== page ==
To be effective, activist groups need members with a variety of skills, for example in accounting, communications, fund-raising, lobbying, planning, recruitment, writing and public speaking. Some activist trainers run workshops and coach individuals in particular skills, yet it is fair to say that, compared with athletic or military training, most activist groups spend relatively little time and effort in systematically developing and practising their skills, planning and preparation. Although seasoned participants from successful social movements are today sharing knowledge and lessons more than ever before, incorporating insights about deliberative practice and expert performance may further improve the useful training that is already being done.
Recent research on expert performance shows the importance of practice in building skills, in particular what is called deliberate practice, involving highly focused attention on repetitively exercising skills at the limits of one’s capability. Becoming a world-class performer usually requires thousands of hours of deliberate practice. The body of research on expert performance is directly relevant to activism, with several important messages. First, skill development is necessary for everyone; relying on ‘natural talent’ is a mistake. Second, the key to improvement is continued deliberate practice, under the guidance of a knowledgeable teacher or guide. Third, motivation and good habits are needed to maintain arduous efforts to improve.
Attending workshops is only a start — to become really skilled, ongoing private practice is required. The benefits of workshops may be limited if they involve entertainment at the expense of strenuous skill development. Because high-quality instruction is crucial, it would be useful to carry out studies comparing the effectiveness of different approaches to activist training.
We showed the relevance of deliberate practice in the preparations for the 1960 Nashville sit-ins. These preparations continued for months and involved learning about the history of nonviolent struggle, community organizing, repeated role-plays, field investigations done in advance of scheduled actions, and highly detailed plans that were nevertheless open to refinement. The success of these preparations was shown in the performance of protesters when confronted by surprises, verbal abuse and physical assault after the sit-ins began. Even a single breakdown in nonviolent discipline would have jeopardised the effectiveness of the campaign, but the training had been so thorough that all participants refrained from reacting violently, a dramatic change compared to their initial instincts before the months of preparation.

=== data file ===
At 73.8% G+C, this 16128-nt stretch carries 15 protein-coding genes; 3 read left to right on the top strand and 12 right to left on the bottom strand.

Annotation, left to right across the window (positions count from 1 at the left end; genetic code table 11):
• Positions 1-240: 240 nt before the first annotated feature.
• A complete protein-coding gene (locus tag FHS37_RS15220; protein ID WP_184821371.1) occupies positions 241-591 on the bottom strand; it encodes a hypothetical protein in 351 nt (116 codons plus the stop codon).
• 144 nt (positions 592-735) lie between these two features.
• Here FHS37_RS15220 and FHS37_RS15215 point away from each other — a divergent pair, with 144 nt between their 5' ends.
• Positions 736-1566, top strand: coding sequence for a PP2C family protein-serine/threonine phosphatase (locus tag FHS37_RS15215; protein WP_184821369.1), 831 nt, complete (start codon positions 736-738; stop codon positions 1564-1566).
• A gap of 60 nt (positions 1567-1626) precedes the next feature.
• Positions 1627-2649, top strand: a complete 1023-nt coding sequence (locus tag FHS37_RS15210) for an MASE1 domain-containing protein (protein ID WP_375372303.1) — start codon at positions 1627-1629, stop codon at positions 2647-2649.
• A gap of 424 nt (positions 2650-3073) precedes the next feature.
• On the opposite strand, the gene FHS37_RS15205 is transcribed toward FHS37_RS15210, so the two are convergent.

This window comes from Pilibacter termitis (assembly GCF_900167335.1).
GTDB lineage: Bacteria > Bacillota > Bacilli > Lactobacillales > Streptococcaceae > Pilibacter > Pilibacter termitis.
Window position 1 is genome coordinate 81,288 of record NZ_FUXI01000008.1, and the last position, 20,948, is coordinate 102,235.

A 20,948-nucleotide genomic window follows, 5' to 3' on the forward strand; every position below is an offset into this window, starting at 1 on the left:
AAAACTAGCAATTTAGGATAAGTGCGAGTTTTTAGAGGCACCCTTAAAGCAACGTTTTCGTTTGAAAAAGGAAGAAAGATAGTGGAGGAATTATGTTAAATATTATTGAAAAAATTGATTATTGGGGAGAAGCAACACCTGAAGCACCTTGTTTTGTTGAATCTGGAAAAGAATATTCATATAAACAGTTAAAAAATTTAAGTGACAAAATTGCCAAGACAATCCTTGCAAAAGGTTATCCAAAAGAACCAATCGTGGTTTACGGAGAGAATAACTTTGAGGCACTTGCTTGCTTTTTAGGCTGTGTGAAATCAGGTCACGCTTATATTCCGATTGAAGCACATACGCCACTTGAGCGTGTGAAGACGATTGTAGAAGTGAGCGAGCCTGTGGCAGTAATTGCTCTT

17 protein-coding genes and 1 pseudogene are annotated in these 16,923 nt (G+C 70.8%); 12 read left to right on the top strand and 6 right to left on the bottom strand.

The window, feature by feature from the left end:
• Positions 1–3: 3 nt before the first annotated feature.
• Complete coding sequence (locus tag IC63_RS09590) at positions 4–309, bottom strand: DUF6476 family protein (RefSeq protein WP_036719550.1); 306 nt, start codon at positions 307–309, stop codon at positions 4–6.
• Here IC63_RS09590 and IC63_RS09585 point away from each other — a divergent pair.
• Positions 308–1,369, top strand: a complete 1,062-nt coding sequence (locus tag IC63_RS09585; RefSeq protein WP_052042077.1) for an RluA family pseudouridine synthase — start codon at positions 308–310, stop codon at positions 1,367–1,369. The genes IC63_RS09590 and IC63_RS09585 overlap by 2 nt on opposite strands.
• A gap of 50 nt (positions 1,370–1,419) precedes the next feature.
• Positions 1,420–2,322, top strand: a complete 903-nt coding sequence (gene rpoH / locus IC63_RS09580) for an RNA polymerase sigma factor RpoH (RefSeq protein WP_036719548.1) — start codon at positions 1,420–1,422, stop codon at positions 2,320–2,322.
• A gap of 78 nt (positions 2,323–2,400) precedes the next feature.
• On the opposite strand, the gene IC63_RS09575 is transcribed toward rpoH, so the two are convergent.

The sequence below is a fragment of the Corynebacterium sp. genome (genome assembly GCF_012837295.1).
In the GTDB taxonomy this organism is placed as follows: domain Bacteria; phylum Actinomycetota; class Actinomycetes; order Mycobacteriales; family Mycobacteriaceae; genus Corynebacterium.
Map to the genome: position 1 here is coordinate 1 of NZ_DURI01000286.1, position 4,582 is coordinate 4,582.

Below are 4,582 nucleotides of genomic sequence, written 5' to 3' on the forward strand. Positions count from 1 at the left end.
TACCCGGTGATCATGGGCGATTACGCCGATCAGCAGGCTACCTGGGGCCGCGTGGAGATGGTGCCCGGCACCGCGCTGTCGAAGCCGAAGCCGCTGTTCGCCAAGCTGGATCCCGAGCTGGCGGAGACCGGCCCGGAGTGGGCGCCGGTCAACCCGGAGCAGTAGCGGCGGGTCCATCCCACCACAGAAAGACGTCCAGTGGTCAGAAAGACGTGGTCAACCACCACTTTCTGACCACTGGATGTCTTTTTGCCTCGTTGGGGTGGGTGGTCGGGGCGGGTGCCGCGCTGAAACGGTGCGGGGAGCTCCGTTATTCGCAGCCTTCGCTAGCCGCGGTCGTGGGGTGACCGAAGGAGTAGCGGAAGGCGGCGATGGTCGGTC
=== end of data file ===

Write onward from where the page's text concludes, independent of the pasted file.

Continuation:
In the history of the US civil rights movement, the Nashville sit-ins are usually presented as a case study showing the power of nonviolent action. We have offered an additional instructive historical analysis showing the importance of training, preparation, planning and practice to develop a particular type of expert performance, including the maintaining of nonviolent discipline in the face of assault and reprisals. The lessons concerning preparation, practice and expert performance deserve wider application in activist campaigns.
In addition to maintaining nonviolent discipline, there are many other areas in which sustained efforts in preparation and training would be worthwhile for activists. Examples include persevering in the face of setbacks (for which research on ‘grit’ is relevant: Duckworth, 2016), development of strategic insight and tactical acumen (for example, knowing when to switch from methods of concentration to methods of dispersal: Schock, 2004), and dealing with severe repression (Summy, 1994). There is relevant research and practical experience in these and other areas, but they have yet to become the basis for extended training using the principles of expert performance.
Many organisations provide training in nonviolent action, including the Alternatives to Violence Project, Centre for Applied Non Violent Actions and Strategies (CANVAS), the Highlander School, the Ruckus Society, Training for Change, the War Resisters League and others. Furthermore, many nonviolent campaigns do involve training of participants before undertaking actions. The implication of research on both expert performance and of the Nashville campaign is that it may often be worthwhile providing considerably more training over a longer period, with the training designed to take into account the power of deliberate practice in building expert skills, including in planning and preparing. Activists need to recognise that they should be practising their skills on a regular basis in a variety of ways and contexts, continually striving to be better and not relying primarily on formal workshops.
AcknowledgementsWe thank Anders Ericsson, Jørgen Johansen, Mary King and George Lakey for their extremely helpful comments on an earlier draft. Space precludes us from developing many of their suggestions. We also thank an anonymous reviewer for helpful suggestions.